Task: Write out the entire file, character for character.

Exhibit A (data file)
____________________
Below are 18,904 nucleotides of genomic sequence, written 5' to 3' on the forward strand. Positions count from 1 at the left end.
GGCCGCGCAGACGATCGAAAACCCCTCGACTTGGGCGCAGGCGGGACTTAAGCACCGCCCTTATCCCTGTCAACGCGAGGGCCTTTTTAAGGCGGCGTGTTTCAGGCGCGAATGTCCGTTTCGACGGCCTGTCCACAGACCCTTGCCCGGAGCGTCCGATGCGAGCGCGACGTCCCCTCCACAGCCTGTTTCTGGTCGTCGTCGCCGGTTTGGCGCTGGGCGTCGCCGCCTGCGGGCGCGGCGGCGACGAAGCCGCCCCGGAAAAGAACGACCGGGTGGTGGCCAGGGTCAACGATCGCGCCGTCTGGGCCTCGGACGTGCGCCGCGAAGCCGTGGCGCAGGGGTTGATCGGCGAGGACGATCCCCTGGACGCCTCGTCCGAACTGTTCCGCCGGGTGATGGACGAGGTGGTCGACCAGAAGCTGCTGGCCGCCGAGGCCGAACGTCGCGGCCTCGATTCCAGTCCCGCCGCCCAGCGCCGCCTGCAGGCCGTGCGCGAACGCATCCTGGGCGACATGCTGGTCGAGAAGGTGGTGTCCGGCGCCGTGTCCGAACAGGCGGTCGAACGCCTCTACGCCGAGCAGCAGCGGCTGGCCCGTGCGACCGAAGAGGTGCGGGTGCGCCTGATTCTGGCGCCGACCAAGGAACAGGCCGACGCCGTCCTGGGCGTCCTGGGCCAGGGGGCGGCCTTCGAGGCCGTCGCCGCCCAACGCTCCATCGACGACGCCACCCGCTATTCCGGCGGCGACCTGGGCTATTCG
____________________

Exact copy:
Below are 18,904 nucleotides of genomic sequence, written 5' to 3' on the forward strand. Positions count from 1 at the left end.
GGCCGCGCAGACGATCGAAAACCCCTCGACTTGGGCGCAGGCGGGACTTAAGCACCGCCCTTATCCCTGTCAACGCGAGGGCCTTTTTAAGGCGGCGTGTTTCAGGCGCGAATGTCCGTTTCGACGGCCTGTCCACAGACCCTTGCCCGGAGCGTCCGATGCGAGCGCGACGTCCCCTCCACAGCCTGTTTCTGGTCGTCGTCGCCGGTTTGGCGCTGGGCGTCGCCGCCTGCGGGCGCGGCGGCGACGAAGCCGCCCCGGAAAAGAACGACCGGGTGGTGGCCAGGGTCAACGATCGCGCCGTCTGGGCCTCGGACGTGCGCCGCGAAGCCGTGGCGCAGGGGTTGATCGGCGAGGACGATCCCCTGGACGCCTCGTCCGAACTGTTCCGCCGGGTGATGGACGAGGTGGTCGACCAGAAGCTGCTGGCCGCCGAGGCCGAACGTCGCGGCCTCGATTCCAGTCCCGCCGCCCAGCGCCGCCTGCAGGCCGTGCGCGAACGCATCCTGGGCGACATGCTGGTCGAGAAGGTGGTGTCCGGCGCCGTGTCCGAACAGGCGGTCGAACGCCTCTACGCCGAGCAGCAGCGGCTGGCCCGTGCGACCGAAGAGGTGCGGGTGCGCCTGATTCTGGCGCCGACCAAGGAACAGGCCGACGCCGTCCTGGGCGTCCTGGGCCAGGGGGCGGCCTTCGAGGCCGTCGCCGCCCAACGCTCCATCGACGACGCCACCCGCTATTCCGGCGGCGACCTGGGCTATTCG